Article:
In other words, some body wants me to hang around. I know this based on e-mails and kind letters I have received from many subscribers. My advice over the years on gold and various bull and bear markets has resulted in changing some lives for the better. Which is a source of great satisfaction to me.

So that’s my story. I’m afraid it may sound prideful or mystical, but it is what I think, and when a man is 87 years old, he’s long past the need or the desire to lie. “

From this chappie,

I hate to be the turkey of the day/month/year, but we are in a bear market. The only question is how low will this turkey go?

I am a chartist. I deal in chart patterns. I deal in possibilities, not probabilities and certainly not in certainties. I can only state what a chart is telling me by its geometric construction — and geometric patterns, even when clearly identified, are subject to failure.

The founders of classical charting (Schabacker, Edwards, Magee) identified something called a 3-fan principle. The 3-fan principle specifies that a corrective rally may be defined by trendlines with decreasing angles of attack. The concept also specifies that the violation of the third fan line establishes the top of the corrective rally — and that the subsequent decline will retrace the entire distance of the corrective rally.

Next, let’s move from a 30,000-foot view to a perspective from the space station. Should the implications of the 3-fan principle be realized, something very, very, very (do I need to repeat the word “very” again?) significant would become apparent to a chartist.

A move back to the 2009 low on the quarterly semi-log chart sets up the possibility (not probability, not certainty) of a 13-year H&S top whereby the entire advance from the March 2009 low is nothing more than the right shoulder of this massive configuration.

Now while 2009 isn’t far enough away in historical terms, the reason that this ‘chart’ based analysis is invalid is for the following reason:

n 1939, International Business Machines Corp. was removed from the average and replaced by AT&T. That was a fateful move. Over the next 40 years, before IBM was restored to the Dow in 1979, AT&T, largely a regulated utility, saw its share price increase about threefold. IBM, on the other hand, greatly expanded during the war and then moved into the soaring computer industry. Its stock increased about 22,000 percent between 1939 and 1979, one of the great investment success stories in Wall Street history.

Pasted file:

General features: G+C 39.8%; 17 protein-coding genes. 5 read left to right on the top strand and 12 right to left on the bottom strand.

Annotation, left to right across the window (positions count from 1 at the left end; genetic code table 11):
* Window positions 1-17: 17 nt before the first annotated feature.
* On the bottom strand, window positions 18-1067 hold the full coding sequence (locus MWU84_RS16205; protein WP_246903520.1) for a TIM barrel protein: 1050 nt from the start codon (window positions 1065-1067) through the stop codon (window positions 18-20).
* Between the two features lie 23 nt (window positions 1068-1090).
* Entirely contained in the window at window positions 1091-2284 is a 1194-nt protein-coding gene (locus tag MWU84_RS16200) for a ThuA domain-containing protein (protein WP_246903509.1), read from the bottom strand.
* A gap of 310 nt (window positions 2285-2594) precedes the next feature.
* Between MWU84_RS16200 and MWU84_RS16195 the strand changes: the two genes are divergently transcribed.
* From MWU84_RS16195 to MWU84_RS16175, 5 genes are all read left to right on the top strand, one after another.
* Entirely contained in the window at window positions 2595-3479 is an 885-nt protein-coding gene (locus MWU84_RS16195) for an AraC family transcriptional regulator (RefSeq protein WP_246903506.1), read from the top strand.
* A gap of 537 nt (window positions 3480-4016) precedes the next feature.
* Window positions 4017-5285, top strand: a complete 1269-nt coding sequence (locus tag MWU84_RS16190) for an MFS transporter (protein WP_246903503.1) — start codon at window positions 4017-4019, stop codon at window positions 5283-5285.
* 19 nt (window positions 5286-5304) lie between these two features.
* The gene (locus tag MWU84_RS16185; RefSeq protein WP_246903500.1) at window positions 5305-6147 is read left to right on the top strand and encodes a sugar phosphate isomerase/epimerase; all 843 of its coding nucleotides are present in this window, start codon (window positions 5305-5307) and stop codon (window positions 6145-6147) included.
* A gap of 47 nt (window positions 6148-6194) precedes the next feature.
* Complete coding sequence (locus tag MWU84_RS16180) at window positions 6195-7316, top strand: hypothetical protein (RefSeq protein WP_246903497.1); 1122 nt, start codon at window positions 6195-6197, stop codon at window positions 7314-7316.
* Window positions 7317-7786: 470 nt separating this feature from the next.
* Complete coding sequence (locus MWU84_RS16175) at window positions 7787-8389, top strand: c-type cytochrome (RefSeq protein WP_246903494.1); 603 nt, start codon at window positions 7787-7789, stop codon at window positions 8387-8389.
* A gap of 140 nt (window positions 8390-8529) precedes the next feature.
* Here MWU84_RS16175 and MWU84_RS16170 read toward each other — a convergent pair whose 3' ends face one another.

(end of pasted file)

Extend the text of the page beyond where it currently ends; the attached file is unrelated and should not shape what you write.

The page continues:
Had Dow Jones just left well enough alone and stuck with IBM, the whole history of the average — and thus the perceived history of Wall Street in the postwar years — would have been different. The Dow would have recovered to its 1929 peak years sooner than it did, and marked many other milestones, such as reaching 1,000 points, earlier as well.

It’s a beautiful example of how statistical tools, valuable as they are, can both determine and distort our view of history.

The stock indexes are flashing a sell signal of significant magnitude. The weekly SPX chart shows that the market completed a 7-month H&S top and penetrated a 3-fan principle in early August. The rally from the Aug./Oct. low has now kissed the neckline and retested the fan line. The daily chart of the S&Ps displays a small symmetrical triangle.

This is of course the problem with technicals. How is that call made? The market has been recently lower, it’s tested the lower ranges many times. All the lows held. Now the market has moved higher, yes it’s pulled back from the ‘resistance’ point back to the top of the previous range, where we are currently. So how is that ‘bearish’?

From this post

Now remember, this is not a fundamental story at all. I don’t really care about Europe or double-dip recessions or who our president is or isn’t. All we’re talking about here is that resistance above us keeps getting hit. Price action is pure. We know that there are sellers just under $60 — this has been proven all year. So let’s use some logic for a minute: If there were sellers here in February and there were sellers again here in May, and again in July, simple math tells us that less and less market participants are willing to sell here. Why? Because they’ve already sold. The point is that as more and more sellers willing to sell have already sold, eventually everyone willing to sell has already sold. What happens then? Nothing but buyers are left. The result is what we call, “a breakout”.

There are two scenarios that invalidate this ‘logic’ and therefore invalidate the statement or proposition.

[i] Those that purchased lower than $60 now ‘sell’ to lock-in their profits.
[ii] New ‘short sellers’ initiate new positions.

Both scenarios can invalidate the claimed reduction in absolute numbers of individuals wanting to sell.